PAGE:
This 200+ year old sugar maple is undoubtedly a mother tree.

This 200+ year-old sugar maple is undoubtedly a mother tree, slowly giving its remaining life to the youngsters sprouting up around it.

We tend to think of trees as individual entities, each one with its leafy or needled top and its own underground collection of roots. We now understand that the trees of some forests are linked below ground through networks of mycorrhizal fungi which serve to bridge the gap between one tree’s roots and another.

In an “obligate symbiotic” relationship, the trees and the fungi require each other in order to survive. The tree supplies the fungus with carbohydrate energy. In return the fungi supply the tree with water and nutrients gathered from the soil.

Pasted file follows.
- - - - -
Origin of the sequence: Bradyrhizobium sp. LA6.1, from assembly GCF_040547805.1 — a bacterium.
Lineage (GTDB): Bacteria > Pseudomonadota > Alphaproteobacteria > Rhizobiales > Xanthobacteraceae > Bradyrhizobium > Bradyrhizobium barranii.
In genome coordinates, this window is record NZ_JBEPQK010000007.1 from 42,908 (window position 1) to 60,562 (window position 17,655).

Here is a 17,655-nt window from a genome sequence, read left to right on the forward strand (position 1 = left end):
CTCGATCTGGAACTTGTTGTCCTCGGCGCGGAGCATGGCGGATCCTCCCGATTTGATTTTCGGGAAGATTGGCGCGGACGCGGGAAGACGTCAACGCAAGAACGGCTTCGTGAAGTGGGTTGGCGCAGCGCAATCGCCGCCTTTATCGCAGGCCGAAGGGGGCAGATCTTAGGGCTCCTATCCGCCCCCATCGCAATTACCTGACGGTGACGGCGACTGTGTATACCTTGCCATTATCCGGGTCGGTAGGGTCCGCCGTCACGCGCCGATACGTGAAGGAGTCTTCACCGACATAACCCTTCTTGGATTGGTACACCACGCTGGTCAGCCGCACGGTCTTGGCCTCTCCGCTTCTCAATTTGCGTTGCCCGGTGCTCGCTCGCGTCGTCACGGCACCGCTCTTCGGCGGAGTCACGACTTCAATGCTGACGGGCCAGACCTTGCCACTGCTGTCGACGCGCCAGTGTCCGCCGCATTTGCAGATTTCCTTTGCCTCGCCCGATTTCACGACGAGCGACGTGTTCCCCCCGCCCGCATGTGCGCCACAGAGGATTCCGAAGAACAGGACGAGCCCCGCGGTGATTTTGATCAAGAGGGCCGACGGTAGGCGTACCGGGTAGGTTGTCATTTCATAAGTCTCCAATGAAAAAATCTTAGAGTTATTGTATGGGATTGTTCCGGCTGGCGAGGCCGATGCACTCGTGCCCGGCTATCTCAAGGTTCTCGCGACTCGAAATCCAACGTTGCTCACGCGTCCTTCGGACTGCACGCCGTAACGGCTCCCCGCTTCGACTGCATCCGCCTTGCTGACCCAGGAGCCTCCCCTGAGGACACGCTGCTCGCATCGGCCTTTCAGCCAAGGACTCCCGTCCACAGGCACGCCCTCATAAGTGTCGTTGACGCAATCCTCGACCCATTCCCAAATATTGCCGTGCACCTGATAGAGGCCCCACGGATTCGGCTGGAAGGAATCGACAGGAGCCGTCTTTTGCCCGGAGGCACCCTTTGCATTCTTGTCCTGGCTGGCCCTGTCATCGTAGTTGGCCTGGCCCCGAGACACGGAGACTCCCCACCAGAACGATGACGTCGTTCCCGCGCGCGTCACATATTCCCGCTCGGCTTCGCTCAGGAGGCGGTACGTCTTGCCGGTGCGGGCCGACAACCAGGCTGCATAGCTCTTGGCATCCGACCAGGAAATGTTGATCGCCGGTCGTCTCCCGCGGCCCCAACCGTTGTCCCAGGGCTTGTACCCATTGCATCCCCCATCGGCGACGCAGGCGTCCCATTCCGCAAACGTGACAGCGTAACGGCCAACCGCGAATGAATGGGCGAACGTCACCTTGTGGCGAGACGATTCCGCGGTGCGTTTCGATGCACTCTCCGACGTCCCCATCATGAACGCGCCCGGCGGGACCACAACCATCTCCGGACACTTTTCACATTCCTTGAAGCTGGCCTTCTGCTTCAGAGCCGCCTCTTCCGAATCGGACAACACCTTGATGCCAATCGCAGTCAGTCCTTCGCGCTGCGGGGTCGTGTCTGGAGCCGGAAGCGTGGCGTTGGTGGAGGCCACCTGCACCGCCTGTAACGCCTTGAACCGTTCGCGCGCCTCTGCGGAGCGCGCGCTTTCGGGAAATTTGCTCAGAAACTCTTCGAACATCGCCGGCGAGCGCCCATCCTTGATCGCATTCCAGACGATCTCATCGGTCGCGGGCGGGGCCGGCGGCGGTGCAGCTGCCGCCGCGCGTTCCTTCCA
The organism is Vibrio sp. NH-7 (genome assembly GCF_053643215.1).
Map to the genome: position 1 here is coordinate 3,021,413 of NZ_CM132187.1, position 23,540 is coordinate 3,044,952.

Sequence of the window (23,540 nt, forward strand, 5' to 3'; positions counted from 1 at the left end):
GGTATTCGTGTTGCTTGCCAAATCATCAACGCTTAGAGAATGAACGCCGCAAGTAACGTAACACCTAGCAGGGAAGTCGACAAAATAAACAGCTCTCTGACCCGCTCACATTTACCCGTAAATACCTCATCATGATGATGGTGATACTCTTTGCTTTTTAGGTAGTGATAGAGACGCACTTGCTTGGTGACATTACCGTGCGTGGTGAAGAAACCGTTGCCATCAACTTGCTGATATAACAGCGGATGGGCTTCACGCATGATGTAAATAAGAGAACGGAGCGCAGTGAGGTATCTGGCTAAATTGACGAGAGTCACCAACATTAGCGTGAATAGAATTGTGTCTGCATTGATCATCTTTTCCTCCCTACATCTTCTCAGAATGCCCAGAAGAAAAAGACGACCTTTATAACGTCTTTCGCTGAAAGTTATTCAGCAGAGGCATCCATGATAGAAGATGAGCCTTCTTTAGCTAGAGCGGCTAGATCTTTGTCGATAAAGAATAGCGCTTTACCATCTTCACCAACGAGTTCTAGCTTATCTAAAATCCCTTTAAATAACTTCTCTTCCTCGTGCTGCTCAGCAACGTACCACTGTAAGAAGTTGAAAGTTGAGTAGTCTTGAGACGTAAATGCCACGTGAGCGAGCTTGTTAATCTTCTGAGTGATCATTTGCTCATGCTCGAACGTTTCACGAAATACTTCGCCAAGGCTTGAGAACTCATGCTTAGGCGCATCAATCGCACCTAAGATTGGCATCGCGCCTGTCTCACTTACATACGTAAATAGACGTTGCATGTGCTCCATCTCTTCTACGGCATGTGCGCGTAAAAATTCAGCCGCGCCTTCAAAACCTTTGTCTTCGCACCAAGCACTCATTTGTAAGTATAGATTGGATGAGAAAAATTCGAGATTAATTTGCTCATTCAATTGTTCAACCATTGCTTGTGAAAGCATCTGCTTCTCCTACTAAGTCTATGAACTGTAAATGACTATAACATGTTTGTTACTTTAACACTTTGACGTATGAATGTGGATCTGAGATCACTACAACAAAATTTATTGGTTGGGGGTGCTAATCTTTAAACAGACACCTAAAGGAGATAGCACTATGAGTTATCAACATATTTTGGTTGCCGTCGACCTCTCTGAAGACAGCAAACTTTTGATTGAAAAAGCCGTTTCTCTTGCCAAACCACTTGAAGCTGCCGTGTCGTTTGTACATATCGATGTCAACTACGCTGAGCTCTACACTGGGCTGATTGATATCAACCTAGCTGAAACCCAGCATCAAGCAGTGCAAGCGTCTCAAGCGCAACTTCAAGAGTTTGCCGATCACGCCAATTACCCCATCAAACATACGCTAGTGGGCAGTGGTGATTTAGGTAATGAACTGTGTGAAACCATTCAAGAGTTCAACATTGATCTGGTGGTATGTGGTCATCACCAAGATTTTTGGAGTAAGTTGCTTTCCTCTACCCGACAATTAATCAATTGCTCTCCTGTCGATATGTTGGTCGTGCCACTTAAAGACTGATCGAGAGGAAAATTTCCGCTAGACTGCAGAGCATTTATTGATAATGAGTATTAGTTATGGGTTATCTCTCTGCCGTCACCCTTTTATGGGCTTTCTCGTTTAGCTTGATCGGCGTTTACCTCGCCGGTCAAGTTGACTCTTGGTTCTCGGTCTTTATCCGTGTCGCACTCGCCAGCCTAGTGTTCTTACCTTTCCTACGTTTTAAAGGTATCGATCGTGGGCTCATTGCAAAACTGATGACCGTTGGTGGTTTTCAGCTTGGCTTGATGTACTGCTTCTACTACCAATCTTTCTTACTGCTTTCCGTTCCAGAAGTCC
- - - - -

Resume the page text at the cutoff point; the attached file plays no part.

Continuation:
Most importantly, each network of trees is centered on “mother trees” — the oldest largest trees in the network. Not only do the mother trees serve as hubs to distribute necessary nutrients to younger trees via the mycorrhizal network, they also pass on their legacy after they die.

This research provides strong evidence that maintaining forest resilience is dependent on conserving mycorrhizal links, and that removal of hub trees could unravel the network and compromise regenerative capacity of the forests.  –Suzanne Simard


Watch as Dr. Suzanne Simard, professor with the UBC Faculty of Forestry, explains:


Read more here: Do Trees Communicate?